Life & Letters

Correspondence

About this Item

Title: William Sloane Kennedy to Walt Whitman, 9 September 1888

Date: September 9, 1888

Whitman Archive ID: loc.02956

Source: The Charles E. Feinberg Collection of the Papers of Walt Whitman, 1839–1919, Library of Congress, Washington, D.C. Transcribed from digital images or a microfilm reproduction of the original item. For a description of the editorial rationale behind our treatment of the correspondence, see our statement of editorial policy.

Notes for this letter were derived from Walt Whitman, The Correspondence, ed. Edwin Haviland Miller, 6 vols. (New York: New York University Press, 1961–1977), and supplemented, updated, or created by Whitman Archive staff as appropriate.

Contributors to digital file: Kirby Little, Stefan Schöberlein, Caterina Bernardini, and Stephanie Blalock



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University Press,
Press Revise Room
Sept. 9, 88

Dear W.W.

The precious volume 'November Boughs'1 arrived last night and drew forth an exclamation of delight from me as I untied the package at the supper table. The portrait was a real surprise, & I value very highly the portrait of E. Hicks,2 a remarkable face. A [god-smit?] man of the old heroic stamp.

The mélange of the vol. exhibits a range & strength that I had not tho't to be quite so marked, when I read the pieces separately as they came out. The very mass is wonderful, considering that they emanate from a semi-invalid.

I thank you deeply for the beautiful vol. & for its inscription, & the good nice Sunday-afternoon letter. I devoured the new poems & prose pieces bit by bit, stealhily to-day, having the book (disguised by cover) in my drawer, whence I took it out to read from time to time.

I notice a deepening shade of the sombre & of pathos throughout the latest bits of poetry. But it is better so: it completes your picture of a typical man—a man complete, clear through the "opiate" shades to the gates of death.

The plaster bust I still hold in trust. Mr. Sanborn3 accepted it for the Concord School.4 But as the School is closed for the following year, I suppose he neglects to call for it. I shall take occasion to speak of it (indirectly) some day, & follow his directions. The bust shall surely go into some gallery, or I'll be busted myself.

I hope to write a notice of the 'Boughs' for the Transcript.

affectionately & admiringly
your friend
W. S. Kennedy

Sorry indeed to hear of O'Connor's5 bad state. We all need out'o'door life continually.

P.S. I am so sorry to hear so much of your bad digestion & lethargy. Don't you think you ought to take a railway sleeper for Florida this winter?


Correspondent:
William Sloane Kennedy (1850–1929) was on the staff of the Philadelphia American and later published biographies of Longfellow and Whittier (Dictionary of American Biography). Apparently Kennedy had called on the poet for the first time on November 21, 1880 (William Sloane Kennedy, Reminiscences of Walt Whitman [1896], 1). Though Kennedy was to become a fierce defender of Whitman, in his first published article he admitted reservations about the "coarse indecencies of language" and protested that Whitman's ideal of democracy was "too coarse and crude"; see The Californian, 3 (February 1881), 149–158. For more about Kennedy, see Katherine Reagan, "Kennedy, William Sloane (1850–1929)," Walt Whitman: An Encyclopedia, ed. J.R. LeMaster and Donald D. Kummings (New York: Garland Publishing, 1998).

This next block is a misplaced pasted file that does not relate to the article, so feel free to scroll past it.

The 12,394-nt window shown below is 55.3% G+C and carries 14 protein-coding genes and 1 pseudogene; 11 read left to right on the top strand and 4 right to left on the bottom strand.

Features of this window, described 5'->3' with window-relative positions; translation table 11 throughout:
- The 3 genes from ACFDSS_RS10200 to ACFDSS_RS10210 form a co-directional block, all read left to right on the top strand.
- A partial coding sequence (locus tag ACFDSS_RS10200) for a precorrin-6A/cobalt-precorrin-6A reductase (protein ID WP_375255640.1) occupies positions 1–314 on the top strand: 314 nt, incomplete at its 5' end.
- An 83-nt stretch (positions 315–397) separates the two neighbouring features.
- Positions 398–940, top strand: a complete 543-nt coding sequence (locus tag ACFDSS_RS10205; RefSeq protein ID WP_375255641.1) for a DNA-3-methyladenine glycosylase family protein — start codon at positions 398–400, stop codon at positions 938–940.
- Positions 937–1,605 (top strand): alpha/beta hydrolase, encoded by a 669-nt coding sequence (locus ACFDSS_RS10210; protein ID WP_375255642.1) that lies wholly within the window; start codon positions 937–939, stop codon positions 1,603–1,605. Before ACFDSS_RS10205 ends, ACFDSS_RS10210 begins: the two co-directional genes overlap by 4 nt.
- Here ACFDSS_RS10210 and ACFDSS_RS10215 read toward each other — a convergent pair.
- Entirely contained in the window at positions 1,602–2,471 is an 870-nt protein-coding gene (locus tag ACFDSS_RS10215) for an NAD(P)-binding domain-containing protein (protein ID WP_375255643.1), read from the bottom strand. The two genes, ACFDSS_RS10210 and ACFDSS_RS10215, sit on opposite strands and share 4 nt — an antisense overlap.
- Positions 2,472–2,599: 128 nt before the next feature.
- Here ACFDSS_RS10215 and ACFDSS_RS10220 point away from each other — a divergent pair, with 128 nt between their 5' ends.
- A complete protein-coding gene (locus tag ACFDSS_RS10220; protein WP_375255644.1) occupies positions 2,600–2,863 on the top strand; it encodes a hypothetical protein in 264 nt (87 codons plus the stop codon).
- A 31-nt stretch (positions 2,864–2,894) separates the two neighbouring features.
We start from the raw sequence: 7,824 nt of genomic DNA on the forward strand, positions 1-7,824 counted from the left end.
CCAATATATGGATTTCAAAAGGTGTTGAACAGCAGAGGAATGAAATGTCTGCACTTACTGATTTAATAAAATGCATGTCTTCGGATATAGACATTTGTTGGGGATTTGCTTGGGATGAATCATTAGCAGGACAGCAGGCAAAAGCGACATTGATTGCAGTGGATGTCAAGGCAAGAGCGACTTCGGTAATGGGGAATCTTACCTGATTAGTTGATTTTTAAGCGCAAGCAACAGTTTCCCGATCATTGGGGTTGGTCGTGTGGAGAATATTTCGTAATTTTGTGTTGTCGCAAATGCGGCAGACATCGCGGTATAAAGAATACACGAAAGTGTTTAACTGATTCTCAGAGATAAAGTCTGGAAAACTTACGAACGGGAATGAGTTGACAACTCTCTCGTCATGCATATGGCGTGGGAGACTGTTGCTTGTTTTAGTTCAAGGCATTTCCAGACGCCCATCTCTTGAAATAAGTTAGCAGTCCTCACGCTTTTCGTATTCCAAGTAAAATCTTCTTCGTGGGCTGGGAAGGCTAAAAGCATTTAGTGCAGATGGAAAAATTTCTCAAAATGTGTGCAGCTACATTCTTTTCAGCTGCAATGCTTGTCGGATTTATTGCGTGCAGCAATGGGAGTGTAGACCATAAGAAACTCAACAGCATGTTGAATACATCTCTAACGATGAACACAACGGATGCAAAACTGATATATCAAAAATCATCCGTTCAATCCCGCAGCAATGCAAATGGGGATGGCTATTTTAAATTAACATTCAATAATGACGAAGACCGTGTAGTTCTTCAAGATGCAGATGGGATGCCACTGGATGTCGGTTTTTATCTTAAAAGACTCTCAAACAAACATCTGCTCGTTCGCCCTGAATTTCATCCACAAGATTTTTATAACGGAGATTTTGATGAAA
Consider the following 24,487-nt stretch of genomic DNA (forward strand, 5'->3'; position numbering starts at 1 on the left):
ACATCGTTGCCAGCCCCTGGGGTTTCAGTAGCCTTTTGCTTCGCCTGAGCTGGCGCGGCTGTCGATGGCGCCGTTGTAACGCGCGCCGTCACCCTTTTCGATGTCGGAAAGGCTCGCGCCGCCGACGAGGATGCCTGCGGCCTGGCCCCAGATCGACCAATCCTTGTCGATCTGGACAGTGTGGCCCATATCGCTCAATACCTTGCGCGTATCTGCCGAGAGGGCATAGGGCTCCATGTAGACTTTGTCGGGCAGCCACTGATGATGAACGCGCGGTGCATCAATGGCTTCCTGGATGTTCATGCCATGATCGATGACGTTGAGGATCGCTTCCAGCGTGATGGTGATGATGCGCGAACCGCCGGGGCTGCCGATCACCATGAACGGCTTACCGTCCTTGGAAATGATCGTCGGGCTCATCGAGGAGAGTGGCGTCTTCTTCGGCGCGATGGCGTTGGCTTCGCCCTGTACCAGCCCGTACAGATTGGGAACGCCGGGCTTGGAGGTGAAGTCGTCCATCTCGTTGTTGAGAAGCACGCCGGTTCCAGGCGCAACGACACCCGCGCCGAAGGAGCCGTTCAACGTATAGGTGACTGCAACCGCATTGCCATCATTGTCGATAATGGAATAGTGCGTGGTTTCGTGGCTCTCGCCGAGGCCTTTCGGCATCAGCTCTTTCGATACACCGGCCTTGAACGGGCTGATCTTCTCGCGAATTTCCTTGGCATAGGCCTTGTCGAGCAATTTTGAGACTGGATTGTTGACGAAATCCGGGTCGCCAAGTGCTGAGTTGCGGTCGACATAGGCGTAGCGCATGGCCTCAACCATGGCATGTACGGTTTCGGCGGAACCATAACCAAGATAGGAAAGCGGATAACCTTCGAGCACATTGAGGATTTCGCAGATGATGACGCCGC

Notes:

1. Whitman's November Boughs was published in October 1888 by Philadelphia publisher David McKay. For more information on the book, see James E. Barcus Jr., "November Boughs [1888]," Walt Whitman: An Encyclopedia, ed. J.R. LeMaster and Donald D. Kummings (New York: Garland Publishing, 1998). [back]

2. Elias Hicks (1748–1830) was a Quaker from Long Island whose controversial teachings led to a split in the Religious Society of Friends in 1827, a division that was not resolved until 1955. Hicks had been a friend of Whitman's father and grandfather, and Whitman himself was a supporter and proponent of Hicks's teachings, writing about him in Specimen Days (see "Reminiscence of Elias Hicks") and November Boughs (see "Elias Hicks, Notes (such as they are)"). For more on Hicks and his influence on Whitman, see David S. Reynolds, Walt Whitman's America (New York: Knopf, 1995), 37–39. [back]

3. Franklin B. Sanborn (1831–1917) was an abolitionist and a friend of John Brown. In 1860, when he was tried in Boston because of his refusal to testify before a committee of the U.S. Senate, Whitman was in the courtroom (Gay Wilson Allen, The Solitary Singer [New York: Macmillan, 1955], 242). He reviewed Drum-Taps in the Boston Commonwealth on February 24, 1866. He was editor of the Springfield Republican from 1868 to 1872, and was the author of books dealing with his friends Emerson, Thoreau, and Alcott. "A Visit to the Good Gray Poet" appeared without Sanborn's name in the Springfield Republican on April 19, 1876. For more on Sanborn, see Linda K. Walker, "Sanborn, Franklin Benjamin (Frank) (1831–1917)," Walt Whitman: An Encyclopedia, ed. J.R. LeMaster and Donald D. Kummings (New York: Garland Publishing, 1998). [back]

4. The Concord School of Philosophy was a series of lectures held at Amos Bronson Alcott's Hillside Chapel in Concord, Massachusetts, from 1879 to 1888. [back]

5. William Douglas O'Connor (1832–1889) was the author of the grand and grandiloquent Whitman pamphlet "The Good Gray Poet," published in 1866 (a digital version of the pamphlet is available at "The Good Gray Poet: A Vindication"). For more on Whitman's relationship with O'Connor, see Deshae E. Lott, "O'Connor, William Douglas (1832–1889)," Walt Whitman: An Encyclopedia, ed. J.R. LeMaster and Donald D. Kummings (New York: Garland Publishing, 1998). [back]


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